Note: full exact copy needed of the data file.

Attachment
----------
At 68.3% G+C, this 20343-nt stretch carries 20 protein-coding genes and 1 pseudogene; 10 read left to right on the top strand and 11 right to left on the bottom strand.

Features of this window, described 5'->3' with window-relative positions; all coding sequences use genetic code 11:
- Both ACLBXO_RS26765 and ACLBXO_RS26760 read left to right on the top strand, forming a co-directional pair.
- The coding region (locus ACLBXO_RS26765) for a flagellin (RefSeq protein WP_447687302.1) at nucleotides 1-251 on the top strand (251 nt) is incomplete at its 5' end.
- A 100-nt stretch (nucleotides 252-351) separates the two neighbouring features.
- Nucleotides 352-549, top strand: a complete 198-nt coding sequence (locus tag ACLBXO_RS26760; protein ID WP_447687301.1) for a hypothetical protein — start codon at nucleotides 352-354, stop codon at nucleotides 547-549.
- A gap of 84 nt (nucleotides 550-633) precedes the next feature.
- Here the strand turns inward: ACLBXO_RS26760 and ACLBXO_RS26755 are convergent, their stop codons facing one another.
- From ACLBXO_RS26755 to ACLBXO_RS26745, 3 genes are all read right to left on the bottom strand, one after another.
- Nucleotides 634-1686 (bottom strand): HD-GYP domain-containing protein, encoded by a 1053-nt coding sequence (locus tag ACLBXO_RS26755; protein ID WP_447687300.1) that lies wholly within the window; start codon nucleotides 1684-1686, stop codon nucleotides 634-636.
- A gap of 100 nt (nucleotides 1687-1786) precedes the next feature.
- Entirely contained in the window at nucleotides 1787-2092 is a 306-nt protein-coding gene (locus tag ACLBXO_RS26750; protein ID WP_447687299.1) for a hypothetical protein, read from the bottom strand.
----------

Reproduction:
At 68.3% G+C, this 20343-nt stretch carries 20 protein-coding genes and 1 pseudogene; 10 read left to right on the top strand and 11 right to left on the bottom strand.

Features of this window, described 5'->3' with window-relative positions; all coding sequences use genetic code 11:
- Both ACLBXO_RS26765 and ACLBXO_RS26760 read left to right on the top strand, forming a co-directional pair.
- The coding region (locus ACLBXO_RS26765) for a flagellin (RefSeq protein WP_447687302.1) at nucleotides 1-251 on the top strand (251 nt) is incomplete at its 5' end.
- A 100-nt stretch (nucleotides 252-351) separates the two neighbouring features.
- Nucleotides 352-549, top strand: a complete 198-nt coding sequence (locus tag ACLBXO_RS26760; protein ID WP_447687301.1) for a hypothetical protein — start codon at nucleotides 352-354, stop codon at nucleotides 547-549.
- A gap of 84 nt (nucleotides 550-633) precedes the next feature.
- Here the strand turns inward: ACLBXO_RS26760 and ACLBXO_RS26755 are convergent, their stop codons facing one another.
- From ACLBXO_RS26755 to ACLBXO_RS26745, 3 genes are all read right to left on the bottom strand, one after another.
- Nucleotides 634-1686 (bottom strand): HD-GYP domain-containing protein, encoded by a 1053-nt coding sequence (locus tag ACLBXO_RS26755; protein ID WP_447687300.1) that lies wholly within the window; start codon nucleotides 1684-1686, stop codon nucleotides 634-636.
- A gap of 100 nt (nucleotides 1687-1786) precedes the next feature.
- Entirely contained in the window at nucleotides 1787-2092 is a 306-nt protein-coding gene (locus tag ACLBXO_RS26750; protein ID WP_447687299.1) for a hypothetical protein, read from the bottom strand.